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Tesla Semi production starts, Pepsi gets first electric trucks

Elon Musk announced that Tesla will start Tesla Semi production and Pepsi will get the first electric trucks from December 1st.

The Tesla Semi, an all-electric Class 8 truck, was unveiled back in 2017. At the time, it was expected to arrive as soon as 2019.

The vehicle program was delayed for years, and until recently was not expected to go into production until 2023.

However, Elon Musk surprisingly announced in August that the Tesla Semi would actually begin shipping later this year.

Today, the CEO confirmed that Tesla has started production of the electric truck:

Musk reiterated that the vehicle has a range of 805 km on a single charge.

Tesla Semi-electric trucks are manufactured in Nevada near Tesla̵[ads1]7;s Gigafactory. Last year, Electrek exclusively reported that Tesla was building a production line for the Tesla Semi in a new building near the Gigafactory

At the time we were told that the production equipment being installed would be for about 5 electric trucks per week. Tesla plans to move to higher volume production at Gigafactory Texas.

In today’s tweet, Musk announced that Pepsico would receive the first Tesla Semi deliveries on December 1st.

Following the launch of the Tesla Semi in 2017, PepsiCo placed one of the largest orders for the Tesla Semi: 100 electric trucks to add to its fleet.

The company planned to use 15 of those trucks for a project to convert the Frito-Lay Modesto, Calif., facility into a zero-emissions facility.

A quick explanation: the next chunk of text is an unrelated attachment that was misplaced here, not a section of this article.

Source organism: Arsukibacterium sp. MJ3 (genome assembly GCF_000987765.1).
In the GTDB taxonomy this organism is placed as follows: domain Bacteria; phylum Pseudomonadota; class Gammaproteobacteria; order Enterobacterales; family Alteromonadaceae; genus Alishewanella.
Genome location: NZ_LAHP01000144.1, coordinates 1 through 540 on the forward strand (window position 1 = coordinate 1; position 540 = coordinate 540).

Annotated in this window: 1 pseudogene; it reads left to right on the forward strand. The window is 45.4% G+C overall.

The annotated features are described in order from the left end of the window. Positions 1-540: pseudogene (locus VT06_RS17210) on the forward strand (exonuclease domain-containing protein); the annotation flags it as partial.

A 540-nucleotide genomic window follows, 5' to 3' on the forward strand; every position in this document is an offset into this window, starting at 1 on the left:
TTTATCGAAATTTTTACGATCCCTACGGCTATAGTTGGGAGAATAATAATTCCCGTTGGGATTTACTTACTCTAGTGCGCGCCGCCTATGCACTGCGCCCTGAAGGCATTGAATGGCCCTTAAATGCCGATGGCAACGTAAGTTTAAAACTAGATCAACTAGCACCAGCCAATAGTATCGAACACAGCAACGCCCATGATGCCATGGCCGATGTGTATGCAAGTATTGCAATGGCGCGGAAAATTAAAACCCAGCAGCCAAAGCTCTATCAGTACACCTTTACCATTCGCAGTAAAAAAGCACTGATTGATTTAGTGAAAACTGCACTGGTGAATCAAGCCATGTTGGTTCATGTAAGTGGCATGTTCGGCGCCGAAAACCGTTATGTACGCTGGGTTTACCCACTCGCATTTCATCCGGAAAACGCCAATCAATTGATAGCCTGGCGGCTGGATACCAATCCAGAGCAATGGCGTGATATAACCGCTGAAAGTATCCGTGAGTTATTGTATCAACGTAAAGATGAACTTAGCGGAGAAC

Last year, PepsiCo said it expected to take delivery of the 15 Tesla Semi trucks by the end of the year before it was delayed again.

Although the company didn’t get its Tesla Semi trucks last year, Tesla installed a Megacharger station for the trucks at its Modesto facility, leading many to believe it would be the first to receive the electric truck.

Electrek’s Take

This is exciting. The Tesla Semi has real potential to change the game in the trucking industry with its useful range of 500 miles and efficiency of less than 2 kWh per mile.

At $0.20 per kWh, that’s an operating cost of $0.40 per mile. That’s about half the running costs of a diesel car.

Considering that companies can spend up to $80,000 on fuel per year per truck, you can imagine how going electric could be very attractive.

If successful, it could rapidly electrify the trucking industry and significantly reduce emissions from freight transport.

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Tesla Semi production starts, Pepsi gets first electric trucks

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